Apple has been slammed by Chinese environmental campaigners, who have ranked it last among 29 tech firms in terms of “responsiveness and transparency to health and environmental concerns” in China.
The Institute of Environmental and Public Affairs (IPE) said Apple had refused to confirm if suspected polluters were among the suppliers it used, and is also accused of avoiding taking responsibility for environmental problems associated with its products.
Apple counters that it has an extensive accreditation scheme for its suppliers and that it has a host of environmental information carried on its website.
However, 2010 saw a dangerous incident at Apple component supplier, Wintek. There poisonous chemicals used in manufacture of displays for Apple’s mobile devices resulted in many workers being hospitalized for nerve damage. It also saw workers launch a lawsuit against the company and go on strike.
Wintek has stopped using that chemical now, but Apple has not acknowledged it uses the company for component supplies, the campaigners complain.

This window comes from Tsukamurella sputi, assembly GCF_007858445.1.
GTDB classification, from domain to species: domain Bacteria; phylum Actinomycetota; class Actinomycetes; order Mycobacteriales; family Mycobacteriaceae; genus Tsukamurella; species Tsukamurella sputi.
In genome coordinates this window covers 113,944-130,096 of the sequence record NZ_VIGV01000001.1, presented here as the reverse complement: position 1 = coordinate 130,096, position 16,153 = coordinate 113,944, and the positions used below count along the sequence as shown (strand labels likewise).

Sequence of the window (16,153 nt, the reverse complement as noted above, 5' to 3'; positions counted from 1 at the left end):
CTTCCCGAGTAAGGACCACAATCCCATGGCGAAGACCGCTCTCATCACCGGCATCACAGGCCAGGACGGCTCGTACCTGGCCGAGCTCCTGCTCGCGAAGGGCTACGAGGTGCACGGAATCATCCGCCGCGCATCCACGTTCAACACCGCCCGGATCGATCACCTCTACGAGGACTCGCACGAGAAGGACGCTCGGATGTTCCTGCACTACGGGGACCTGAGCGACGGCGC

IPE today released “The Other Side of Apple” a report that outlines findings from a group of 36 non-governmental organizations into environmental and health practices among technology companies.
“Apple’s lack of responsiveness eventually made us quite shocked. It’s the whole complacency that it doesn’t have to be accountable to the NGOs, to the communities, even to the poisoned workers,” the IPE’s Ma Jun told Reuters.
Such anxiety in Apple’s China market is badly-timed. Two years ago Apple generated $1 billion business in China. In its last quarter alone it realized $2.6 billion in business in China in three months — maintain that trajectory and it could achieve ten times the business in the country it achieved two years ago in its current financial year. Also of note: Apple’s busiest retail stores aren’t in London or New York, but in China.
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